It’s a dream of sorts, to have no where to be but home.
It’s a luxury of sorts, to have time to rest and work, read and create in pace with the rhythms of my body.
It’s a bummer of sorts, to not be physically near friends and loved ones.
It’s a torment, for certain, that my father’s wife asked me to fly out to Oregon and help them find an apartment and move, but doing so would put both of them in great risk of contracting coronavirus.
When my father reaches out for help, I want to be able to say YES! To jet across the country and pour my energy and love over every square inch of his life. To surround him and his wife with a thick, golden, warm, sweet cloud of devotion and care. To ease their struggles, at least a little bit.
Yet my body reacted to their request with a strong “NO”.
Oh the guilt that stabbed through my chest! Spewing accusations of being a bad daughter, of being a selfish woman. The guilt threatened to suffocate my heart. How lucky for me, in the most fucked up of ways, that there was a global pandemic blossoming. How convenient to be able to point my finger at a virus and say to travel through cities and airports would put them at risk, so I must stay home.
It is true, after all.
This chat with my dad’s wife was close to a week ago. The pandemic is now in full bloom, and a life once known feels a distant memory. There’s a new normal of social distancing, of hyper-awareness of the dewy web of “who was here, where have they been” and “how long since they were possibly exposed” and “who am I potentially putting at risk”. Rapid-fire updates and drastic changes in a short amount of time breeds anxiety & fear. It quite literally hardens our nervous systems into brittle shells.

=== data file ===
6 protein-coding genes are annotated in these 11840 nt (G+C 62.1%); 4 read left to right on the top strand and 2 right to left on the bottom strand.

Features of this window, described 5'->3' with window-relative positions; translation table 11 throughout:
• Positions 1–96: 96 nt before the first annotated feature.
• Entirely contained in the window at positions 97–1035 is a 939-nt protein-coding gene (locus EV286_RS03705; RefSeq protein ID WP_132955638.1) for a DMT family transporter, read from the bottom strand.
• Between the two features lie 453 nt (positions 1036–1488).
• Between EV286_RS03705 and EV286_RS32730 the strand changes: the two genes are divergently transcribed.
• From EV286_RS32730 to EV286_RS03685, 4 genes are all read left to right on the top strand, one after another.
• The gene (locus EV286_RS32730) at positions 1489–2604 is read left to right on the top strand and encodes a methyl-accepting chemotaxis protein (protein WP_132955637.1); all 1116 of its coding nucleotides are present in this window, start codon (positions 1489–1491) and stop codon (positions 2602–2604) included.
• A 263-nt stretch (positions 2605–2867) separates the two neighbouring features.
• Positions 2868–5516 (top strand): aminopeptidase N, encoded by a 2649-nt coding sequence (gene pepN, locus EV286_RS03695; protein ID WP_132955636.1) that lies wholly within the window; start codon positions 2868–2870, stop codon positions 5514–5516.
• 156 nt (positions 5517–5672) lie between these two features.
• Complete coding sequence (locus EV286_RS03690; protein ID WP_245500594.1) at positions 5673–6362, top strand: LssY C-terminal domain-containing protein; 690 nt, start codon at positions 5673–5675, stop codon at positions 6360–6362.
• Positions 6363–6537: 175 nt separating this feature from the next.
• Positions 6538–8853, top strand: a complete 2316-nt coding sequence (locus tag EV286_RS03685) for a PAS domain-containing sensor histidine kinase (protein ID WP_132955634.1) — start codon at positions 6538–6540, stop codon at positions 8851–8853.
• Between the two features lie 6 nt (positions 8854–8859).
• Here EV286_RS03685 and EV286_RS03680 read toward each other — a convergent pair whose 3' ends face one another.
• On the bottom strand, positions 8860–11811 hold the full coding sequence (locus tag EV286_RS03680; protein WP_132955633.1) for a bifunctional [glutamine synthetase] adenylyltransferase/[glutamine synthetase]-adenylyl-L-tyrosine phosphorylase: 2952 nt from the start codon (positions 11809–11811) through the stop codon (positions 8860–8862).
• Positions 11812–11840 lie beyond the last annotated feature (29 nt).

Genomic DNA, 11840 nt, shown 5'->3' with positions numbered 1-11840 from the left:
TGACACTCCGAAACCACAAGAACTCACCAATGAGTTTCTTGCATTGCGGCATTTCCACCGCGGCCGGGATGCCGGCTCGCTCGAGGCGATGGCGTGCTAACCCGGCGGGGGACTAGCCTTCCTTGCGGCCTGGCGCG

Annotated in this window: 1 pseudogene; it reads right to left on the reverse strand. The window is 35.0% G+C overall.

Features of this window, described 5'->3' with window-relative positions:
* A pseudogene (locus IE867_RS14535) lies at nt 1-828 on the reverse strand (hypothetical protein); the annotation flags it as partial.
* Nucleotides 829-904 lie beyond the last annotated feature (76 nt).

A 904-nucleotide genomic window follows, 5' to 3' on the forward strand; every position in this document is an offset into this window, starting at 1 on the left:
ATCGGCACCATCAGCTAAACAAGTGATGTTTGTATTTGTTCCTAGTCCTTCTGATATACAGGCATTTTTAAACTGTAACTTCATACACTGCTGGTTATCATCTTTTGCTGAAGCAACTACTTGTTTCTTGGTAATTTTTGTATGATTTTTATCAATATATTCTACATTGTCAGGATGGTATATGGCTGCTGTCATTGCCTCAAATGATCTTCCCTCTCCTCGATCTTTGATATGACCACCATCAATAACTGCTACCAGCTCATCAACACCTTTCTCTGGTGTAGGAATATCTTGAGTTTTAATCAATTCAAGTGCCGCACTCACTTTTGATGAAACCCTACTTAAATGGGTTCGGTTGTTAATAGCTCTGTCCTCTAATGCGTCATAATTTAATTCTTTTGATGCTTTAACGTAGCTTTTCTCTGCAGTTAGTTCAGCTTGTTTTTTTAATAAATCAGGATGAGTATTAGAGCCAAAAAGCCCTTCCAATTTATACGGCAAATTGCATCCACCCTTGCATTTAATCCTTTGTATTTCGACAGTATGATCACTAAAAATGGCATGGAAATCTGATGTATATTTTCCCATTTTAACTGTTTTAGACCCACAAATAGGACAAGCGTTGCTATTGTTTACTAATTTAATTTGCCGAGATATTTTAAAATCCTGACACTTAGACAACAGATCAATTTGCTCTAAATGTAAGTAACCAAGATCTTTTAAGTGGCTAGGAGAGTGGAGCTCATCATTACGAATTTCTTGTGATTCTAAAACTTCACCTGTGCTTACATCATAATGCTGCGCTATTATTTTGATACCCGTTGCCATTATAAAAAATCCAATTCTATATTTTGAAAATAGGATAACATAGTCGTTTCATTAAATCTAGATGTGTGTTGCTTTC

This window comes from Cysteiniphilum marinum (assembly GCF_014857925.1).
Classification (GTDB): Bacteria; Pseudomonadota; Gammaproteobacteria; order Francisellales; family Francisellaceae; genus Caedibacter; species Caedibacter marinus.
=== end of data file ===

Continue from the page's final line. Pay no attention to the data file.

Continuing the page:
My shell finally cracked today. It cracked and crumbled as I surrendered to comfort from a friend. As I allowed myself to be tended to. I began to tell them about the conversation, and suddenly I was speechless. Words caught in my throat, blocked by a dense tangle of unexpressed emotion.
I closed my eyes and tuned into my sensations. Throat constricted. Salty tears pouring down my cheeks as hot waves of emotion radiated from my heart, washing over my body. I released control to the rolling waves of grief. What powerful waves they are! Powerful, yes. But never more than you can handle.
As the heavy shore break of emotion faded into gentle waves lapping on the shore of a lake, I opened my eyes. My body was relaxed, my heart open – and my throat still blocked. Tuning in to the depths of this experience I found relief – gratitude – sadness – love – and a deep aching longing to have devoted more time to him ‘before’. And then came a voice saying “you should have visited more.”
Regret – a not often considered aspect of grief. The Would’ves, Should’ves, and Could’ves feel like sinister opponents to sanity. These are the big, heavy, strong hitmen of Regret, and they will pummel a tender heart into the pavement as easily as a caterpillar is squished by an unsuspecting boot. Left there bruised, battered, and bleeding… what is a heart to do?
What does a heart do but keep on beating?
And so I am sitting with my regrets. I’ve invited the Would’ves, Should’ves, and Could’ves over for a pot of rose petal & tulsi tea and a platter of sweet honey cakes. There’s more water in the kettle, and a quiche in the oven. We will need the nourishment – this is sure to be a long visit.